Part of his problem may be where you position him with others. Some like to be out front, others in the middle and some bringing up the rear. If he doesn't like being up front it solves nothing by forcing him to do so and only causes him worry. He doesn't feel he's the lead horse and he knows it is somewhere behind him and that he could be in big trouble for taking the lead. Some horses don't like to drag up the rear as they feel vulnerable to attack and want to be in the middle where it's safest.
     
    05-13-2011, 11:20 PM
  #5
Super Moderator
Of course a horse needs to be trained to go forward any and every time a rider wants it to.

My definition of a trained or 'broke' horse is one that goes anywhere and does anything that the rider asks it to do and does so willingly and without an argument.

No horse that is supposed to be broke to ride has any excuse to stall out and refuse to go anywhere that is reasonable. A horse should ride by itself or with other horses. It should ride in the front or behind or away from any group of horses. Any horse that does any less than this has its rider trained instead of the horse being trained.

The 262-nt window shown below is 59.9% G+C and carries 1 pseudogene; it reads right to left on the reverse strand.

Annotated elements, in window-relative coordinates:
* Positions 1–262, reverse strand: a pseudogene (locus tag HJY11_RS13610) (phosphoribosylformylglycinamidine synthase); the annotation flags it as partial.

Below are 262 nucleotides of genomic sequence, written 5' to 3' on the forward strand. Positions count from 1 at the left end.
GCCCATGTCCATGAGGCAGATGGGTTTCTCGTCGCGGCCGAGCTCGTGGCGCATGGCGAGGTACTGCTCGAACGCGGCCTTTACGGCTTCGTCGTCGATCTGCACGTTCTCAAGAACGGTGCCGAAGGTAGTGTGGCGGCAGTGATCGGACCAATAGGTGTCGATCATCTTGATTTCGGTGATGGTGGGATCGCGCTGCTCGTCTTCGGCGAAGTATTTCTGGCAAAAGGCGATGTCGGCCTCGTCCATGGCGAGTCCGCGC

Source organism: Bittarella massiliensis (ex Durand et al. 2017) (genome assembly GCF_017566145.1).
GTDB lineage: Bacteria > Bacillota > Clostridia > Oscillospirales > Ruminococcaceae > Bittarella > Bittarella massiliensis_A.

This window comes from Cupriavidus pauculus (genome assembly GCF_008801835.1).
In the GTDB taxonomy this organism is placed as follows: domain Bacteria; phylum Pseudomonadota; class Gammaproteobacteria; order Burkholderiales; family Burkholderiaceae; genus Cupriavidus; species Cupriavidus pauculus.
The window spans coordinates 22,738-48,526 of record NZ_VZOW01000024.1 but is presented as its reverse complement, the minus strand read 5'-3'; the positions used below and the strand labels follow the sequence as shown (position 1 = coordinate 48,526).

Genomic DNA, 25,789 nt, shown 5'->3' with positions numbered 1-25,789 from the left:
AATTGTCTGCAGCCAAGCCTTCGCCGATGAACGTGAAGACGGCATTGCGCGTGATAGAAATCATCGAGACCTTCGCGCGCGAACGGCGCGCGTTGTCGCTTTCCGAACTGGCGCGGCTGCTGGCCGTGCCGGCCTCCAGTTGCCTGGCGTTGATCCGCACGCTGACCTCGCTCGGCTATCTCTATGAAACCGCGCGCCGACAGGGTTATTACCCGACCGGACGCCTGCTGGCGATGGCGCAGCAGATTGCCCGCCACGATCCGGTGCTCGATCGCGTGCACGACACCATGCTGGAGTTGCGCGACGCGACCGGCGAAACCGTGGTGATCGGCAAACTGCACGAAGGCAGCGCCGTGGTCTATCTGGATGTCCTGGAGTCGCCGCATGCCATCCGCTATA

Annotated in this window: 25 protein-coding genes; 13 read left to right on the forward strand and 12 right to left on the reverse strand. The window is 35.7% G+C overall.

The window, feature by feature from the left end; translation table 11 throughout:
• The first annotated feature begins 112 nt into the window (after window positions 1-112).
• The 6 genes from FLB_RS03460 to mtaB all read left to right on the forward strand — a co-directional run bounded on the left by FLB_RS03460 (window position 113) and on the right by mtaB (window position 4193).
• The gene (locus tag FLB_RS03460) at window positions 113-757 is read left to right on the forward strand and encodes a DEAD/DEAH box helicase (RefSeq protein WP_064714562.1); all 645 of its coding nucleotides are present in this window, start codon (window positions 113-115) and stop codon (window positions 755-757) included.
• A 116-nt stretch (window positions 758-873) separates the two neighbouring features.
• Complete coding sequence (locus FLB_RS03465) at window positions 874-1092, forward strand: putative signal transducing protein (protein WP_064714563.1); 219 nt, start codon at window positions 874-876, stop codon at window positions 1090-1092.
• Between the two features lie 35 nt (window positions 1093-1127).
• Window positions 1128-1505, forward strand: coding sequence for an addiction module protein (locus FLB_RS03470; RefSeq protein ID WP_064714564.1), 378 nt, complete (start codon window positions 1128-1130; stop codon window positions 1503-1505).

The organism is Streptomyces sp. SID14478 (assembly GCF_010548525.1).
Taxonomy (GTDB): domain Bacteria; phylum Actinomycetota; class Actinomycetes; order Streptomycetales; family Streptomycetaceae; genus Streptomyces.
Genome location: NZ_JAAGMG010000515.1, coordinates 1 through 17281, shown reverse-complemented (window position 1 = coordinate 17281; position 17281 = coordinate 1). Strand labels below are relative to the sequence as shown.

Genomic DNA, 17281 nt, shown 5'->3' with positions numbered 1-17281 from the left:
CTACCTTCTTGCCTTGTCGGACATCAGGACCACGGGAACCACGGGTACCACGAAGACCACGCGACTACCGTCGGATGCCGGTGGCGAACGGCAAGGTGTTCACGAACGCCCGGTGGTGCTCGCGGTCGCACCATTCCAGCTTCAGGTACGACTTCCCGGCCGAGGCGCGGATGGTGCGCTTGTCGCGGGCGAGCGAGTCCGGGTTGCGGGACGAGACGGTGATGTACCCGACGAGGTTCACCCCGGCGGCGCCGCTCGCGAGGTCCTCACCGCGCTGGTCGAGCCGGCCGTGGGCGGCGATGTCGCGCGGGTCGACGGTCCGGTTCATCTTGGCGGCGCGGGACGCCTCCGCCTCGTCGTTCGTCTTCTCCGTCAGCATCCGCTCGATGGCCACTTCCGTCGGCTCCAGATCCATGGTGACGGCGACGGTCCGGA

Many people over-think a horse's reasoning power and intellect. It is really very simple. A horse either thinks of you as a strong capable leader (or a lead horse) or they lack confidence in a rider's ability to be a strong leader.

The main way you get to be the strong leader that the horse needs is to NEVER change your mind and NEVER let him make any decision. If you set out to go somewhere, do not settle for less than going there.

This means that if a horse tries to turn around to the left and return home, a rider should ALWAYS turn the horse back to the right, kick it 2 or 3 times in the ribs or spank (not tap) it on the butt on his left side and make the horse go on. Make not turning around have consequences. Make the horse hesitate instead of the rider hesitating. Make sure the horse knows that there is a high price to pay for not doing as he has been told.

When a rider responds in a strong way and quickly fixes the problem, then the horse suddenly gains much more respect and trust in that person. If a person avoids the confrontation and avoids MAKING the horse do what was first asked, the person only emboldens the horse's resolve to just stay where he/she is most comfortable -- either at home or with the herd. Every rider needs their horse to be THAT comfortable with them. Their horse needs to feel as safe with them as their herd.

You see --- this problem feeds on itself. Every time the rider gives in to the horse, the horse is just that much more sure that this is not a capable leader and he should never trust this person with his life. Every time a person lets a horse stop and all they do is pet and reassure the horse, they are literally rewarding and thus training that horse to stop and be afraid to go on. Trust and respect is earned by being the boss -- the person in charge -- the herd leader -- the person that NEVER lets the horse have its way -- no matter what.